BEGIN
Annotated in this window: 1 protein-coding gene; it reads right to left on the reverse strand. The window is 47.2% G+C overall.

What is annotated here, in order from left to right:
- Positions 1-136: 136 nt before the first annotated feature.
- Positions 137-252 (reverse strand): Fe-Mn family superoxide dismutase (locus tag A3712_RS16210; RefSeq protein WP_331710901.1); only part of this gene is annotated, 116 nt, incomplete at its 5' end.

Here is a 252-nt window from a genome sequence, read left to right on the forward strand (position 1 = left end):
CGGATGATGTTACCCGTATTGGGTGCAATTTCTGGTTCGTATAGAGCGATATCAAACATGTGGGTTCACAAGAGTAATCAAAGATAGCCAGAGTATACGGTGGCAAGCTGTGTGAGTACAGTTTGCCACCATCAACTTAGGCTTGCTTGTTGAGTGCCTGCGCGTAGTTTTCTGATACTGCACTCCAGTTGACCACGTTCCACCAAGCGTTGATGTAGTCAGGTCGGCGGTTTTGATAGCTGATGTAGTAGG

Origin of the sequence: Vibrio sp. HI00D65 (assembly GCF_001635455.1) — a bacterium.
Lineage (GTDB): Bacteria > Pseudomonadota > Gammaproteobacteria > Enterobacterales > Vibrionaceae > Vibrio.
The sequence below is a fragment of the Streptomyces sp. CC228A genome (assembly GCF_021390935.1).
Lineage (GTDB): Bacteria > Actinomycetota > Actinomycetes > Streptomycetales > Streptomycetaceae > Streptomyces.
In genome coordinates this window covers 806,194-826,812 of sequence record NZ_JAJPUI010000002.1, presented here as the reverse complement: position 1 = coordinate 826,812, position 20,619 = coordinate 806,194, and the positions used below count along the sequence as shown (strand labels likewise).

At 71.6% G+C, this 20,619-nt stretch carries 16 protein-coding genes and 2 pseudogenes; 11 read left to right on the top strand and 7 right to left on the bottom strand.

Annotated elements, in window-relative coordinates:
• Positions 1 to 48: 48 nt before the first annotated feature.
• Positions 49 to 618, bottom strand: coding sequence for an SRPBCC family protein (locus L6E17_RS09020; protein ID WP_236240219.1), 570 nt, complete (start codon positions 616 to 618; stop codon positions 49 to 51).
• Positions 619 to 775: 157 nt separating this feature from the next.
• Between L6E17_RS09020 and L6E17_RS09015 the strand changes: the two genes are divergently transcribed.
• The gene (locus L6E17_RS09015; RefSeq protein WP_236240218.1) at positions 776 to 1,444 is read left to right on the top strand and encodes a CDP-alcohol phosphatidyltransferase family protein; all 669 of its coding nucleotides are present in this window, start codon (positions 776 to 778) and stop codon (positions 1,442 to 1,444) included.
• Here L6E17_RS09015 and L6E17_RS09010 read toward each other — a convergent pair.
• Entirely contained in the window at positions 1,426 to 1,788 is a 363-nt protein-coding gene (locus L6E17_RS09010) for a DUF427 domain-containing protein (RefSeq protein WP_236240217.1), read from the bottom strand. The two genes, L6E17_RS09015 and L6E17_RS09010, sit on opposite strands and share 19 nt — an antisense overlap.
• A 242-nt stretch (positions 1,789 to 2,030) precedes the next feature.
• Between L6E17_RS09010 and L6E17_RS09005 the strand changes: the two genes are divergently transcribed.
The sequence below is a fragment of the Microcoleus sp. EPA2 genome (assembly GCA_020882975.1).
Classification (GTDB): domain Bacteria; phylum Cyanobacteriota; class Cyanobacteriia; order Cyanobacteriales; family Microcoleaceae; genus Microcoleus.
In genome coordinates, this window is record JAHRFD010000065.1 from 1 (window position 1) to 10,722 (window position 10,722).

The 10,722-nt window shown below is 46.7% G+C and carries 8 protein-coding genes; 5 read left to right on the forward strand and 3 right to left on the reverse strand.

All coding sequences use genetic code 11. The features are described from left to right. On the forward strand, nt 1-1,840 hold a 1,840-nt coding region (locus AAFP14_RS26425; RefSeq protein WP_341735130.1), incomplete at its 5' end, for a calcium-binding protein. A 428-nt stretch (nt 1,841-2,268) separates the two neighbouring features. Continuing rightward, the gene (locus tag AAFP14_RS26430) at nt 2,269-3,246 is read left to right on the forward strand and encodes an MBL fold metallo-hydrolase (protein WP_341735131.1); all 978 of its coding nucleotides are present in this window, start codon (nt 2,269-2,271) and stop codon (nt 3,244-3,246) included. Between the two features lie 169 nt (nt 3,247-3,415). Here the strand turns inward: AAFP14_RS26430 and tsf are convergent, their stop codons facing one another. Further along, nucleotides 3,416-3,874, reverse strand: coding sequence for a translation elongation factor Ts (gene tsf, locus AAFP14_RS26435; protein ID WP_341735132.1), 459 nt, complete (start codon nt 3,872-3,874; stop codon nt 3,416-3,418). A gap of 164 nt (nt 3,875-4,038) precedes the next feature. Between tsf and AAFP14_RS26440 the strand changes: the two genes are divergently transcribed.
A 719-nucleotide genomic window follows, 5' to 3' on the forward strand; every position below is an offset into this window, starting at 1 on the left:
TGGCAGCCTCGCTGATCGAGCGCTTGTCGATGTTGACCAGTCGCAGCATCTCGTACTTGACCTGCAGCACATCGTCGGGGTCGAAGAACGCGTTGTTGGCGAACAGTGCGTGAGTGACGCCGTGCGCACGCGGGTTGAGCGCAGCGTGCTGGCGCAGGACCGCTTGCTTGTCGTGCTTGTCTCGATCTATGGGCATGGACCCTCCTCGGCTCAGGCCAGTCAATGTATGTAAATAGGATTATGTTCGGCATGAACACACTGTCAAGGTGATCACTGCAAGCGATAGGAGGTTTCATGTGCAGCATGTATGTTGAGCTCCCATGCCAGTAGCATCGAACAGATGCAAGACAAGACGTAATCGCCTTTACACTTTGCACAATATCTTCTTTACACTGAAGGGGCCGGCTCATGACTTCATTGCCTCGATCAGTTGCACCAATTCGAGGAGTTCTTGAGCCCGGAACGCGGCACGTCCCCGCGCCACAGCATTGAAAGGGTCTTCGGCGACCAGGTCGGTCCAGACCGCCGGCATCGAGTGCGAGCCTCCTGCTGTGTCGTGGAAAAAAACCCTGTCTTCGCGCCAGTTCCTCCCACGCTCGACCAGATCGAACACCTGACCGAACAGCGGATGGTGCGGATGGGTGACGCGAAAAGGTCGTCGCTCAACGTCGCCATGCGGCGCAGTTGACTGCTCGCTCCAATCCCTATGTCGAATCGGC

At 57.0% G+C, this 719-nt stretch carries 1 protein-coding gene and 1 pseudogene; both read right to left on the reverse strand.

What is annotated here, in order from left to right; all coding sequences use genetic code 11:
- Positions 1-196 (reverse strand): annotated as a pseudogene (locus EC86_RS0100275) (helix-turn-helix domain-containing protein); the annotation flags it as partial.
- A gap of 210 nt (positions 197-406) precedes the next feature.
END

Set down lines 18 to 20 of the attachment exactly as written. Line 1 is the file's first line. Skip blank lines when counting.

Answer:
• The gene (locus L6E17_RS09015; RefSeq protein WP_236240218.1) at positions 776 to 1,444 is read left to right on the top strand and encodes a CDP-alcohol phosphatidyltransferase family protein; all 669 of its coding nucleotides are present in this window, start codon (positions 776 to 778) and stop codon (positions 1,442 to 1,444) included.
• Here L6E17_RS09015 and L6E17_RS09010 read toward each other — a convergent pair.
• Entirely contained in the window at positions 1,426 to 1,788 is a 363-nt protein-coding gene (locus L6E17_RS09010) for a DUF427 domain-containing protein (RefSeq protein WP_236240217.1), read from the bottom strand. The two genes, L6E17_RS09015 and L6E17_RS09010, sit on opposite strands and share 19 nt — an antisense overlap.